February 12, 2020
Study Reports Impact of Diabetes on 5-Year Outcomes After Endovascular Therapy for PAD
February 12, 2020—Findings from a study evaluating the long-term impact of diabetes mellitus in patients with peripheral artery disease (PAD) who underwent endovascular therapy were published by Michael S. Lee, MD, et al in Vascular Medicine (2020;25:33–40).
As summarized in Vascular Medicine, the prospective registry was composed of 765 patients who underwent endovascular therapy for symptomatic PAD, with 560 patients who had diabetes and 205 who did not. Propensity score matching (PSM) analysis was performed to adjust for any potential confounders. The primary endpoints were 5-year major adverse cardiac and cerebrovascular events (MACE) and major adverse limb events (MALE).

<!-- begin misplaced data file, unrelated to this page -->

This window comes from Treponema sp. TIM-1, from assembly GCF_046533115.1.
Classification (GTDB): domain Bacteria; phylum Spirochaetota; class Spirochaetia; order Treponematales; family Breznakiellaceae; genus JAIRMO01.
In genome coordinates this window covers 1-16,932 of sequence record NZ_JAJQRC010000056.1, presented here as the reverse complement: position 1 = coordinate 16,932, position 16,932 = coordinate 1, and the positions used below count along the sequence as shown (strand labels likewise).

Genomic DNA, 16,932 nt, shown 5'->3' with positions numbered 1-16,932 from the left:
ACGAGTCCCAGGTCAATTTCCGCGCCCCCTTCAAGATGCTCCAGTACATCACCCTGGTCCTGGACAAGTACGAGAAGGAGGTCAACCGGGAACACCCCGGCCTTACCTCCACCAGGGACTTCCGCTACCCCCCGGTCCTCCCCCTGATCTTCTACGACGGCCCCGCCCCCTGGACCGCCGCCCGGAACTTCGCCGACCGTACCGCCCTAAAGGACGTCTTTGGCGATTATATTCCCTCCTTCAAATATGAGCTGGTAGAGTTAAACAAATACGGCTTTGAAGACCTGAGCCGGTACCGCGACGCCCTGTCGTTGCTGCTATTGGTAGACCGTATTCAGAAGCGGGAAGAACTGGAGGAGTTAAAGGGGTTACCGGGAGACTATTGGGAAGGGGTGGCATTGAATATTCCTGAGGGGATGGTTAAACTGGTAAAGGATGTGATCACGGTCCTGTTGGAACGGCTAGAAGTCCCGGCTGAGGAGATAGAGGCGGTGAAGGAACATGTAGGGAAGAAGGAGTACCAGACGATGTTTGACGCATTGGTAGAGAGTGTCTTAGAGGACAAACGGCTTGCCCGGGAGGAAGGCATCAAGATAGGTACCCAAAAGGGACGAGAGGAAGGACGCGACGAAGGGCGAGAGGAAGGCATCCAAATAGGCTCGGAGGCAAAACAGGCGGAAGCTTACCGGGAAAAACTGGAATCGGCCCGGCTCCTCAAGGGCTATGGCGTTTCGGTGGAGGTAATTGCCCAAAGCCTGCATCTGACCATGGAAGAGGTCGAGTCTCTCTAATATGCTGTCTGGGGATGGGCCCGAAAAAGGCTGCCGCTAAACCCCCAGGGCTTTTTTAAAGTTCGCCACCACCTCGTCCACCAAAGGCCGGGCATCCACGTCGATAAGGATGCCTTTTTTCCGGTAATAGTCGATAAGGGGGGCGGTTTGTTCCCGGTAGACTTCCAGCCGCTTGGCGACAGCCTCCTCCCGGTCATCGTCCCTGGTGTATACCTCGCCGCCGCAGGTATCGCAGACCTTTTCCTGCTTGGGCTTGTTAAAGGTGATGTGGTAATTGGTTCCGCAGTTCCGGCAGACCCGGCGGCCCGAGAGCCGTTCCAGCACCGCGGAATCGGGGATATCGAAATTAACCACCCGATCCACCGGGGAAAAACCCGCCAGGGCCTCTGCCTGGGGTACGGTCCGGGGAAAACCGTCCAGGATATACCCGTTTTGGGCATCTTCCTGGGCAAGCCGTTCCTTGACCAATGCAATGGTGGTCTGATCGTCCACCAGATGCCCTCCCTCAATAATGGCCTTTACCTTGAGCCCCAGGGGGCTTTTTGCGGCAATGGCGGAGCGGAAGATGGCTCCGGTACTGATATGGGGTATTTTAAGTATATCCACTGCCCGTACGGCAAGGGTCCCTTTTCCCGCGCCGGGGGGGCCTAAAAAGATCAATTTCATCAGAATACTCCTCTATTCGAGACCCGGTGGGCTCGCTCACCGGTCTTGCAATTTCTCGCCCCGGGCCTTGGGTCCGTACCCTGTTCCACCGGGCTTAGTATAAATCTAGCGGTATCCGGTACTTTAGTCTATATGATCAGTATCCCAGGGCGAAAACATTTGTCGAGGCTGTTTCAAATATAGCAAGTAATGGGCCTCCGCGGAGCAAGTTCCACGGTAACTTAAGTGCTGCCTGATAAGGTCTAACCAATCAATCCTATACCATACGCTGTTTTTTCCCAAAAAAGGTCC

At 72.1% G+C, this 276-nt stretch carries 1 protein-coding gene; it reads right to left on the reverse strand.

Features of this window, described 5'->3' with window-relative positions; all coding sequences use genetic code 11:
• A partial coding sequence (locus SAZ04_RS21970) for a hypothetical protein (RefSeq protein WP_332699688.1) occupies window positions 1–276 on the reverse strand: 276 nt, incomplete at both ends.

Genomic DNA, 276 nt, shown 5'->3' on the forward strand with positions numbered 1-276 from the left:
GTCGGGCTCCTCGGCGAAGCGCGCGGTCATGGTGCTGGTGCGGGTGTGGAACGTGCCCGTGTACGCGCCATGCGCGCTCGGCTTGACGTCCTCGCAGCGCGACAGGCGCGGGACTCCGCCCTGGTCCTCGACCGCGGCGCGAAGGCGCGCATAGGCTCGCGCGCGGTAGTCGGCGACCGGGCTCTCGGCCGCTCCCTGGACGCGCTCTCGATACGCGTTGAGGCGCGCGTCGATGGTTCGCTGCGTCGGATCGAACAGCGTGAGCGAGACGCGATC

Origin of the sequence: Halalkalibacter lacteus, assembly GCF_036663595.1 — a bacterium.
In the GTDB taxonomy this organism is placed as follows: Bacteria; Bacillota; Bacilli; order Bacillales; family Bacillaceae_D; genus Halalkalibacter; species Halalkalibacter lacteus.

The investigators reported that after PSM analysis, baseline clinical and limb characteristics were similar between patients with and without diabetes. Patients with diabetes had a higher rate of major hematoma (> 4 cm) (9.9% vs 3.3%; P = .038).
At 5-year clinical follow-up, patients with diabetes and patients without diabetes had similar rates of MACE (20.7% vs 20.7%; log rank P = .989) and MALE (19.8% vs 24.5%; log rank P = .312), as well as the individual endpoints.
In subgroup analysis adjusted by PSM, female patients with diabetes had a higher risk of MALE (hazard ratio, 0.31; 95% confidence interval, 0.13–0.69; P = .004).
The investigators concluded that patients with diabetes who underwent endovascular therapy had similar 5-year cardiac and vascular outcomes compared with patients without diabetes, although there was a higher rate of major hematoma. Bleeding avoidance strategies (including optimal antiplatelet and antithrombotic therapy) and meticulous vascular access techniques are needed in patients with diabetes to reduce the risk of bleeding and its deleterious impact on morbidity and mortality, advised the investigators in Vascular Medicine.